The Ergosphere
Sunday, June 06, 2004
 

The straight dope about entropy

(This post may come across as a bit discombobulated.  It is important in its own right and really should be subject to careful refinement; unfortunately I need the explanations herein to support later posts in response to certain on-going discussions so I am writing it without the preparation I would prefer.  I fear that it may not achieve its purpose because of my inability to write exactly what I need when I need it.  If so, I will update or edit.  You Have Been Warned.)

Most everyone knows the word entropy, but few know what it means.  To the information theoretician entropy is one thing, but to the engineer it is the amount of disorder in a store or stream of energy.  Entropy can only be created, not destroyed; this means that any process which accepts or generates entropy eventually has to get rid of it.  Entropy is carried by heat (energy), so creating entropy means having to reject heat as heat rather than in some other (potentially more useful) form.  The higher the entropy, the more energy must be rejected as heat and the less can be converted to work.  Once the entropy of a stream of heat has increased sufficiently there is little you can do except dump it; nothing that operates within the laws of nature can get more out of it.

We can arbitrarily define a zero-point to the entropy of a system, but only changes in entropy really mean something.  Total entropy can only increase, and one of the major ways it increases is when heat flows between different bodies.  In thermodynamic terms S is entropy and H is enthalpy (heat), and

ΔS = ΔH/Tabs
In words, the change in entropy is the change in heat energy divided by the absolute temperature at which the change takes place; transferring heat at high temperatures changes entropy less than transferring heat at low temperatures.  Note:  all temperatures are absolute (referenced to absolute zero).  In English units entropy is stated in BTU/Rankine, and in SI units it is given in Joules/Kelvin.

What does this mean in practice?  For one thing, it means that any process which takes heat at a high temperature and lets it become heat at a lower temperature increases the entropy.  Designs which emphasize high efficiency work to prevent such things.  For instance, the purpose of reheats in a steam-cycle powerplant is to allow a higher pressure in the first boiler.  This increases the temperature at which the water boils, which in turn decreases the temperature difference between the combustion gases and the water and decreases the amount of entropy produced in the heat transfer.  Feedwater heaters work similarly; they take partially-spent steam (at a lower temperature) out of the stream going through the turbines and use it to pre-heat the water going to the boilers.  This both cuts the heat rejected at the condenser ("recycling" it) and decreases the entropy produced by decreasing the temperature difference between the water being heated and the heat being supplied to do the job.  The smaller the temperature drop during heat flow, the less entropy is produced and the more energy can be converted to useful forms.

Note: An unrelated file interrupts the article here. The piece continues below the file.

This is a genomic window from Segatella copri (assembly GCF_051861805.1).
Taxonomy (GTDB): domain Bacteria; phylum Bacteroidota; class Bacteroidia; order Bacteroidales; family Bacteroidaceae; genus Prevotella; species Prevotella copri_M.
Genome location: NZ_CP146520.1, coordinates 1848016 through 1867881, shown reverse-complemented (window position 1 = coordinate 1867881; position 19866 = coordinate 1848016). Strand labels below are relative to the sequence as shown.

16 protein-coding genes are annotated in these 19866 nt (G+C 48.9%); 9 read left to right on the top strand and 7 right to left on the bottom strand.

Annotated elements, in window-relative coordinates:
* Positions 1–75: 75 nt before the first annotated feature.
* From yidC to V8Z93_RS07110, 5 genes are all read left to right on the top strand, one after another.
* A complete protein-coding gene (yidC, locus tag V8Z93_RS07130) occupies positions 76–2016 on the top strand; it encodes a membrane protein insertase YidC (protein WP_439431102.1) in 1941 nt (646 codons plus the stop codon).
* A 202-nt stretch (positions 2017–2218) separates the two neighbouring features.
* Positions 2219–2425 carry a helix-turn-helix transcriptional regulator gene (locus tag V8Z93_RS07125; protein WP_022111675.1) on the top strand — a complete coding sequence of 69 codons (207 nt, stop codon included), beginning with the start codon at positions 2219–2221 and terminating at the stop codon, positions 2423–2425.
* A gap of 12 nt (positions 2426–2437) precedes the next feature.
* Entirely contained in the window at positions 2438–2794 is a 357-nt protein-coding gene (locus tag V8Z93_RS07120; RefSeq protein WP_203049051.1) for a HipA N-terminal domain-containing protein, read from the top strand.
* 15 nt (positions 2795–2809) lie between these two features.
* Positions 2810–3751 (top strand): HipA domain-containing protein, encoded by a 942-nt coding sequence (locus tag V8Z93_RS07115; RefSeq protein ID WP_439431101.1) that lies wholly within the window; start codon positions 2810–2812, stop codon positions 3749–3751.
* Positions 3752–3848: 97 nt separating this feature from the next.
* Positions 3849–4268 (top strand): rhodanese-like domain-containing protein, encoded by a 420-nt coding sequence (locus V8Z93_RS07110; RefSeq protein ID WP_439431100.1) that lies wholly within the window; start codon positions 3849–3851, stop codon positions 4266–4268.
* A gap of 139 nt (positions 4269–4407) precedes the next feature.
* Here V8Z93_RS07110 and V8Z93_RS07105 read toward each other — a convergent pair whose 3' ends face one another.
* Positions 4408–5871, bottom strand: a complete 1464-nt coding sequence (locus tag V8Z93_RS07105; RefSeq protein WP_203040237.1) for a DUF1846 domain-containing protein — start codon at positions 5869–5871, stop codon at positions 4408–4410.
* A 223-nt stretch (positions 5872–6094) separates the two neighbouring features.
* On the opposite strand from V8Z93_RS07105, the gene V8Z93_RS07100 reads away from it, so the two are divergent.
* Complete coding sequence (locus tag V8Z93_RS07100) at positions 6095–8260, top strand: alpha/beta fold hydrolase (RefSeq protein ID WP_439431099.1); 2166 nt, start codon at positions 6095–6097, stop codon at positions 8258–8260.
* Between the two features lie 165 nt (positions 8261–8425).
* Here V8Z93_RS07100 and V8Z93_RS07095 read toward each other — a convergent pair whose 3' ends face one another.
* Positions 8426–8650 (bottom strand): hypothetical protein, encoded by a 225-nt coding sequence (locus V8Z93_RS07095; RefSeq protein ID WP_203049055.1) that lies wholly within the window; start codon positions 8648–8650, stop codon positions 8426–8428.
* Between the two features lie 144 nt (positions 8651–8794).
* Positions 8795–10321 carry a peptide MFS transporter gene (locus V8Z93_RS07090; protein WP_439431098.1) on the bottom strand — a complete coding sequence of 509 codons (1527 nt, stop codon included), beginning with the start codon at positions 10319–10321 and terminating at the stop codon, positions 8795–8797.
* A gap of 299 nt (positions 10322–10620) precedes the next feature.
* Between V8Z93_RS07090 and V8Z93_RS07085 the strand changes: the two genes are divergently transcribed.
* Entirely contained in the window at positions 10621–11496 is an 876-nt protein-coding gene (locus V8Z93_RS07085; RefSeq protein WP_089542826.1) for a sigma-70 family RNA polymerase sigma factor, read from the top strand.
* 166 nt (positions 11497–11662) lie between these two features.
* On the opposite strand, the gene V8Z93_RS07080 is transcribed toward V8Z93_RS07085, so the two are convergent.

(Entropy can be created by other processes, such as by throttling a stream of fluid from a high pressure to a lower pressure.  I am not trying to give an exhaustive list here.)

When you look at delta-entropy as ΔS = ΔH/Tabs, a lot of things that look efficient on the surface are revealed as being horribly sub-optimal.  Take the gold standard of home heating, the condensing gas furnace.  Some condensing furnaces exhaust a stream of humid flue gas that is barely warm, and boast annual fuel utilization efficiencies (AFUEs) of up to 98%.  This sounds really great until you realize that the gas flame inside the furnace may be at 2000 Kelvin while the heated air leaving the unit to the house might be at 350 K or less.  The entropy of the gases (heated air and flue gas) leaving the unit is almost six times as great as the entropy of the hot combustion gas just leaving the flame zone.  Phrased another way, a large fraction of the energy of the gas could be made to do something else useful before it went to heat air.  What kind of things might be useful will be outlined in future posts.

All of the high-efficiency energy generation systems work by keeping entropy increases to a minimum.  The combined-cycle system generates the heat in an internal combustion engine (gas turbine) operating at very high temperature; the exhaust from the gas turbine is still hot and boils water to operate a steam turbine, taking a second crack at the heat.  Fuel cells work on a different principle, beginning by avoiding the entropy increases inherent in combustion itself and using the chemical combination of fuel with oxidizer to maintain a concentration gradient of chemical species which drives the migration of ions through an electrolyte (the concept of Gibbs free energy becomes important here).  Some fuel cells (like molten-carbonate fuel cells and solid-oxide fuel cells) run at temperatures high enough that their waste gas can itself drive a gas turbine, whose waste heat can in turn generate steam for a steam turbine.  Total efficiency for such a "triple threat" system might top 80%, and it all works by careful management of entropy. 

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